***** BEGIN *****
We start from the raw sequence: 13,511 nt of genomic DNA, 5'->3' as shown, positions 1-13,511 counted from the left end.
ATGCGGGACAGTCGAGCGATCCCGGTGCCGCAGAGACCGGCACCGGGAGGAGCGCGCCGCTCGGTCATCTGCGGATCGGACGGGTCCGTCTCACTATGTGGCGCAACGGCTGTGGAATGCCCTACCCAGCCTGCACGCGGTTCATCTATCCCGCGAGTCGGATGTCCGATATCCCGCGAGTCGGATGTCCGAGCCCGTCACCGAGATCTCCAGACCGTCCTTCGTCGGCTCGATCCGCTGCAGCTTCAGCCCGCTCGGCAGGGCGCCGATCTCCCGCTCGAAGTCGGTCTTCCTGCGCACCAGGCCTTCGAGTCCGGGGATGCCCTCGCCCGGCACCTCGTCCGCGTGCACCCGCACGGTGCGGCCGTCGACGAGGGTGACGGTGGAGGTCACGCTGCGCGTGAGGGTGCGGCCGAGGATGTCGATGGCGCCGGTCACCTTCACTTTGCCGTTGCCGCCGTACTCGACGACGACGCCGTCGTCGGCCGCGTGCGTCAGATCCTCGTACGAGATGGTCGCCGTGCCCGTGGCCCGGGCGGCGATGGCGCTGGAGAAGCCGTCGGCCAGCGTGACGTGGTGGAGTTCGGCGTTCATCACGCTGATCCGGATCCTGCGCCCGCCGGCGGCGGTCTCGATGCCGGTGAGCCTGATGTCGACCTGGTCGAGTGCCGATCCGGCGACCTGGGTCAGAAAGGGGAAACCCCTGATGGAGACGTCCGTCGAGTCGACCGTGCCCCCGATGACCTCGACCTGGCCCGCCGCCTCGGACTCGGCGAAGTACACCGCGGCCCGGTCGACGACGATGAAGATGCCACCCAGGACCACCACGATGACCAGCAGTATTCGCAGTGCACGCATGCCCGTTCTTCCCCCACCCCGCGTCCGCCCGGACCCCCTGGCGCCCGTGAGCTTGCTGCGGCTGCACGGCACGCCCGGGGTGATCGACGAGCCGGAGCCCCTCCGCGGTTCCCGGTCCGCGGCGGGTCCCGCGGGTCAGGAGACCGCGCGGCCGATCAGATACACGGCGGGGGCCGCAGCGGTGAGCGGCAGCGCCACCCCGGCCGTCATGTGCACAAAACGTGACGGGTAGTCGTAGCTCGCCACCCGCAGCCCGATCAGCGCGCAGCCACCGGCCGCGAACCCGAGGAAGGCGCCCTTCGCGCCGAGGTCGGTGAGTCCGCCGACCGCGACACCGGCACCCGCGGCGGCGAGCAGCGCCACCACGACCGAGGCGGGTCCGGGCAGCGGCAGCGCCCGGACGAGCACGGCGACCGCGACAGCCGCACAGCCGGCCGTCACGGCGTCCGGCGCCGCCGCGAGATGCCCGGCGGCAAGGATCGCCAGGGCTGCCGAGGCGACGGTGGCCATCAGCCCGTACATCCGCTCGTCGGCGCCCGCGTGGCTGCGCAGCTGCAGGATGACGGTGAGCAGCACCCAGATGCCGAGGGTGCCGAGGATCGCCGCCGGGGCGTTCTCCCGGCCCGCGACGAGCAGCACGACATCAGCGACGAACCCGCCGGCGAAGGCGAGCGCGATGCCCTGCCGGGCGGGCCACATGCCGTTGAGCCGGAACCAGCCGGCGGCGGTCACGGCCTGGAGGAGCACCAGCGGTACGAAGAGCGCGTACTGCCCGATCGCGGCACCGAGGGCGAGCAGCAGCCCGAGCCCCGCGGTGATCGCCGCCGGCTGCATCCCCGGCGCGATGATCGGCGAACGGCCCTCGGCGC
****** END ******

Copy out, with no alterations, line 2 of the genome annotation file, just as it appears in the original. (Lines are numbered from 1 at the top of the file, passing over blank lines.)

ATGCGGGACAGTCGAGCGATCCCGGTGCCGCAGAGACCGGCACCGGGAGGAGCGCGCCGCTCGGTCATCTGCGGATCGGACGGGTCCGTCTCACTATGTGGCGCAACGGCTGTGGAATGCCCTACCCAGCCTGCACGCGGTTCATCTATCCCGCGAGTCGGATGTCCGATATCCCGCGAGTCGGATGTCCGAGCCCGTCACCGAGATCTCCAGACCGTCCTTCGTCGGCTCGATCCGCTGCAGCTTCAGCCCGCTCGGCAGGGCGCCGATCTCCCGCTCGAAGTCGGTCTTCCTGCGCACCAGGCCTTCGAGTCCGGGGATGCCCTCGCCCGGCACCTCGTCCGCGTGCACCCGCACGGTGCGGCCGTCGACGAGGGTGACGGTGGAGGTCACGCTGCGCGTGAGGGTGCGGCCGAGGATGTCGATGGCGCCGGTCACCTTCACTTTGCCGTTGCCGCCGTACTCGACGACGACGCCGTCGTCGGCCGCGTGCGTCAGATCCTCGTACGAGATGGTCGCCGTGCCCGTGGCCCGGGCGGCGATGGCGCTGGAGAAGCCGTCGGCCAGCGTGACGTGGTGGAGTTCGGCGTTCATCACGCTGATCCGGATCCTGCGCCCGCCGGCGGCGGTCTCGATGCCGGTGAGCCTGATGTCGACCTGGTCGAGTGCCGATCCGGCGACCTGGGTCAGAAAGGGGAAACCCCTGATGGAGACGTCCGTCGAGTCGACCGTGCCCCCGATGACCTCGACCTGGCCCGCCGCCTCGGACTCGGCGAAGTACACCGCGGCCCGGTCGACGACGATGAAGATGCCACCCAGGACCACCACGATGACCAGCAGTATTCGCAGTGCACGCATGCCCGTTCTTCCCCCACCCCGCGTCCGCCCGGACCCCCTGGCGCCCGTGAGCTTGCTGCGGCTGCACGGCACGCCCGGGGTGATCGACGAGCCGGAGCCCCTCCGCGGTTCCCGGTCCGCGGCGGGTCCCGCGGGTCAGGAGACCGCGCGGCCGATCAGATACACGGCGGGGGCCGCAGCGGTGAGCGGCAGCGCCACCCCGGCCGTCATGTGCACAAAACGTGACGGGTAGTCGTAGCTCGCCACCCGCAGCCCGATCAGCGCGCAGCCACCGGCCGCGAACCCGAGGAAGGCGCCCTTCGCGCCGAGGTCGGTGAGTCCGCCGACCGCGACACCGGCACCCGCGGCGGCGAGCAGCGCCACCACGACCGAGGCGGGTCCGGGCAGCGGCAGCGCCCGGACGAGCACGGCGACCGCGACAGCCGCACAGCCGGCCGTCACGGCGTCCGGCGCCGCCGCGAGATGCCCGGCGGCAAGGATCGCCAGGGCTGCCGAGGCGACGGTGGCCATCAGCCCGTACATCCGCTCGTCGGCGCCCGCGTGGCTGCGCAGCTGCAGGATGACGGTGAGCAGCACCCAGATGCCGAGGGTGCCGAGGATCGCCGCCGGGGCGTTCTCCCGGCCCGCGACGAGCAGCACGACATCAGCGACGAACCCGCCGGCGAAGGCGAGCGCGATGCCCTGCCGGGCGGGCCACATGCCGTTGAGCCGGAACCAGCCGGCGGCGGTCACGGCCTGGAGGAGCACCAGCGGTACGAAGAGCGCGTACTGCCCGATCGCGGCACCGAGGGCGAGCAGCAGCCCGAGCCCCGCGGTGATCGCCGCCGGCTGCATCCCCGGCGCGATGATCGGCGAACGGCCCTCGGCGC